But, you know, again, I know that I've gained such an amazing insight into not only our own internal powers, let's say and abilities like what we're capable of mentally, that probably all wrapped into what you do you know, so if you want to talk about, you know, just going out on some of your really extreme jobs, you know, like a mountaineering expedition which you've been on? Yeah, what how do you deal with that kind of stuff?

 

TONY:
Well, it's true, I find it comforting that we're birds of a feather, right, and that our paths had been overlapping for years. And here we are, you know, gonna get to work together this month. I find that comforting and that, you know, if we're doing what we're supposed to be like, What is my purpose? Right? If I'm sort of living up to my potential if I if I have any god given gifts? Am I responsible to them? Yeah. And I find that the more that I am mindful and and taking that responsibility, the more that I ended up in good company, I'm in company with you and people like Marshall, who has been a guest on your podcast. And, and certainly in the matter of adventure, it's kind of like, well, yeah, martial art work. Let me say it out loud. He's the endurance King, the man, if you haven't seen that podcast, go check it out.

So what's the entry point? Right, it's at one point, I was coming up in San Diego. And, and as you know, Encinitas is probably one of the triathlete capitals of the world. And, and it probably shares with Boulder, you know, the same population migrates between the two. So being in sports, and in around this community, and these athletes, they ended up, you know, going to Ironman Hawaii, and my girlfriend was in the World Championships there. And remember, one of my one of my favorite teachers said, you know, you think Ironman is hard, you should see this thing called the Raid Gauloises, which, of course, is the Queen Mother of all adventure races. Yeah. So it's just being in the path. And then things that are already coming at you. The question is whether or not you, you sort of open that door when, when opportunity knocks, and you and I both had been practicing that, I hear the knock, I'm opening the door, I have no idea what's on the other side, and plunging and we take that step. So that's how I entered into the world of the raid and eco challenge early on, was that it was just a natural progression of like, Iron Man not being the ultimate 10 people in that space testing themselves. You know, I mean, beyond the double and triple Iron Man's, which, of course, is the maybe the more linear thing to do. But with more imagination with somebody like Gérard Fusil, who was the original French journalist who conceived of this idea in a mentoring standard from the Kiwis in New Zealand who are doing southern diverse. So yeah, that became another another form of my home away from home in terms of people like you and Marshall work and others, Mark Macy and, and this company of this gypsies with wanderlust, who were adventure, you know, fun hogs of him.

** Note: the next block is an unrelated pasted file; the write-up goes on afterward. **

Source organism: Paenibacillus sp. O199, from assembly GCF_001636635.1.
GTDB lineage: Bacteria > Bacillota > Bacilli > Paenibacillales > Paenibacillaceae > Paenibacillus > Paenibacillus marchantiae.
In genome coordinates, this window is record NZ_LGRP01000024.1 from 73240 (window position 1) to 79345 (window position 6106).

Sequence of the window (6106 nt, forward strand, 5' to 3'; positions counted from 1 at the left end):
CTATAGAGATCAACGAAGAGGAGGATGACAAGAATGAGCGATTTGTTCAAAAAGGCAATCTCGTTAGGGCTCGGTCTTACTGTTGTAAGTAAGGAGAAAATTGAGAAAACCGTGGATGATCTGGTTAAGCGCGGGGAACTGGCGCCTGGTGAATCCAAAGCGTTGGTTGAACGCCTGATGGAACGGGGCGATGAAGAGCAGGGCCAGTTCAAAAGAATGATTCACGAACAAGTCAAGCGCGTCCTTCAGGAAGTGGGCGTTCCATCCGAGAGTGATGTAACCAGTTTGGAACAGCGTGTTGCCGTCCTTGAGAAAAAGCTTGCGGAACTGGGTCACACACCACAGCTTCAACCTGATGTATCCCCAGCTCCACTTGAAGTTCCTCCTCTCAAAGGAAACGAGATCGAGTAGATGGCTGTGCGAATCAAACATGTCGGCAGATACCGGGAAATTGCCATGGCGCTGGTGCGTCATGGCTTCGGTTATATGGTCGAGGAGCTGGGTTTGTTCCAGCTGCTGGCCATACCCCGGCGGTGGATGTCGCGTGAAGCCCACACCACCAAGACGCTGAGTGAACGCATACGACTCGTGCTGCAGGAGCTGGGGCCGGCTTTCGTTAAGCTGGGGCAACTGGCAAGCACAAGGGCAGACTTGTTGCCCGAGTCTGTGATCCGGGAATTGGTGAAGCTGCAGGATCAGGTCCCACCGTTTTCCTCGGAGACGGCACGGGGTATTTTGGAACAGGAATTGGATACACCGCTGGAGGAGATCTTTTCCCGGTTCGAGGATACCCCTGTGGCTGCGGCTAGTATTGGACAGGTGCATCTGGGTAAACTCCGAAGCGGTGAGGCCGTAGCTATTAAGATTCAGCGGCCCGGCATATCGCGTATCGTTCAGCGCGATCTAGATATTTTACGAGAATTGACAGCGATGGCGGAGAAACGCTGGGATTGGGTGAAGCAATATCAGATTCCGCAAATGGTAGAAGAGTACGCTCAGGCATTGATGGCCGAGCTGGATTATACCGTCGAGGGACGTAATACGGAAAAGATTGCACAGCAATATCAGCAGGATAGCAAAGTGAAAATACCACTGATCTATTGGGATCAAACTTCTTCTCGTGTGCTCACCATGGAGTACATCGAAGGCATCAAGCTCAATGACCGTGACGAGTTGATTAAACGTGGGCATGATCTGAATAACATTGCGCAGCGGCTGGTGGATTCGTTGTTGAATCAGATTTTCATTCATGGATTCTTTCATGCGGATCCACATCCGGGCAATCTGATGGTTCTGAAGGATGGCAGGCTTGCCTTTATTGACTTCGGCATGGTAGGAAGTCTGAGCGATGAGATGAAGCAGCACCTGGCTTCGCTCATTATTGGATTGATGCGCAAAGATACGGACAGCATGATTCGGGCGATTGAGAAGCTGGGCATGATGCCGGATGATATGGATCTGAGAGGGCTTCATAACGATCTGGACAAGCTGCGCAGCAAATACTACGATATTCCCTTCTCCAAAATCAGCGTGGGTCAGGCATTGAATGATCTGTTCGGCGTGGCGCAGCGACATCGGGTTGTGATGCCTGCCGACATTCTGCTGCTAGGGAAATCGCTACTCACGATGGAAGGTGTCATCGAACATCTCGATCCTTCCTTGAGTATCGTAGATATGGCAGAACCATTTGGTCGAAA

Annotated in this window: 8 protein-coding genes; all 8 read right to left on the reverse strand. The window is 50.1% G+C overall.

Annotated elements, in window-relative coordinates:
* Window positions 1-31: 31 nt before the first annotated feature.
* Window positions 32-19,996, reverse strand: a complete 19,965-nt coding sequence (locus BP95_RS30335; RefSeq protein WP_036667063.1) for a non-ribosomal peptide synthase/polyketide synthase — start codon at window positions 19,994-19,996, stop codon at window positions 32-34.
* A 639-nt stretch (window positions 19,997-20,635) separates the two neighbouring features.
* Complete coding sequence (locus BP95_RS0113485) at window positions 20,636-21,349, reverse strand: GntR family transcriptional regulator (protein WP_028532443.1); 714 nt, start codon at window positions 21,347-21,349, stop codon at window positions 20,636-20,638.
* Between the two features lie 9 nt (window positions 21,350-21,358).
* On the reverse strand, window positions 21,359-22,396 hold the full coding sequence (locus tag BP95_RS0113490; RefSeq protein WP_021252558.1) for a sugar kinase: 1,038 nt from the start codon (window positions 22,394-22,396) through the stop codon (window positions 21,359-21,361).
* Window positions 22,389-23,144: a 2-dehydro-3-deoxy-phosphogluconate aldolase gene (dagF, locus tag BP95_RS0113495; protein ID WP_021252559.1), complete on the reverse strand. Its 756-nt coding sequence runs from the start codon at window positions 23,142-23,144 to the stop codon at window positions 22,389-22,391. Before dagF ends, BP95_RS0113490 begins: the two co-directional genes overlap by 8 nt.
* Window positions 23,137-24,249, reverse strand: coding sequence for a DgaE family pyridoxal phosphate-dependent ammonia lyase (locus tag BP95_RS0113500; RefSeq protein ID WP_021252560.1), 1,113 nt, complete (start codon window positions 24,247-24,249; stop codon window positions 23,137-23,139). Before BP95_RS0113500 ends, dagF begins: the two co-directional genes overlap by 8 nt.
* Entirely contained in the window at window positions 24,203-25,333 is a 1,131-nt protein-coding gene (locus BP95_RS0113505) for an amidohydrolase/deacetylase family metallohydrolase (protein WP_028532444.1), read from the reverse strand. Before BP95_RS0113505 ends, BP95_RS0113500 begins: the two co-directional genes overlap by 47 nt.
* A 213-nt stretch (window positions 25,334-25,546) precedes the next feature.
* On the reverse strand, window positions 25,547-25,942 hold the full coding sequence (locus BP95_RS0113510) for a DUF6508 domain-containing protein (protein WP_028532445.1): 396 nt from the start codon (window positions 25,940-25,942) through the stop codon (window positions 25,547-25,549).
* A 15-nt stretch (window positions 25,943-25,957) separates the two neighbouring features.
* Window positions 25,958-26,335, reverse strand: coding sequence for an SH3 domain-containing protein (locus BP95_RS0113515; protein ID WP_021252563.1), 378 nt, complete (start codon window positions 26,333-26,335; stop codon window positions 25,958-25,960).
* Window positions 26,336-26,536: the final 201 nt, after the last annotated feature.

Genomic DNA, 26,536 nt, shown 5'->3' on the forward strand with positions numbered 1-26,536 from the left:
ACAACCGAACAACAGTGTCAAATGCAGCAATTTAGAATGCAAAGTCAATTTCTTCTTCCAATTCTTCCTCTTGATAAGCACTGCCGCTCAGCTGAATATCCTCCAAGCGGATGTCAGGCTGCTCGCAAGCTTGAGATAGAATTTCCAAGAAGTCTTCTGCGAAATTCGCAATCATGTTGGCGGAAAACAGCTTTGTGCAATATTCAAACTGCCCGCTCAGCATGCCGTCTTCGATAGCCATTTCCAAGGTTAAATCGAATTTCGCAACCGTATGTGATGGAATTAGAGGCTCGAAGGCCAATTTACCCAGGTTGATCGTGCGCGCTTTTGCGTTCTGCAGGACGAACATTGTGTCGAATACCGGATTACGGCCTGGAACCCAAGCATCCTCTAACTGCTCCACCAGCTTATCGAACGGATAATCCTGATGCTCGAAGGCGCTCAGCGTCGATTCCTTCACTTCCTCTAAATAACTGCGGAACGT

And that's, that's something where, you know, is it's just understanding that it's fulfillment of those desires. Does that make sense?

RICK:
Yeah, absolutely. I mean, yeah, for sure. I mean, and again, that's what I, you know, my goal, I hope with this podcast is to show people and, and have them just say, Yeah, you know, I can just take the next step, you know, let alone like, really pursue my goals. I mean, I get it, we all need to work it, you know, what we do, I'm happy and thrilled to have folks like you who do some incredible things.

TONY:
And again, it's motivating, of course, and inspiring. And again, that's all that I can hope to do is to help people like just feel and feed on themselves and what their own passions and desires are. Yeah, yeah. Well, I wanted to mention that sometimes people get stuck, and I don't know. Yeah, and maybe you've heard it, especially young people who have all the potential in the world. And that's why, you know, I have learned to kind of decode that on occasion, where, if it's refuge, where people return to constantly, I mean, there is a sincere, I don't know, but it should be followed with, but I want to look into that I'm going to dig deeper, I'm going to find out that it's constantly returning to the I don't know, I don't know, there's to me, it indicates a kind of a code for, I think I might have an idea, but I'm not free to say it or I'm not confident enough to say so is the case, you know, if we're trying to liberate people, because it's been done for us before.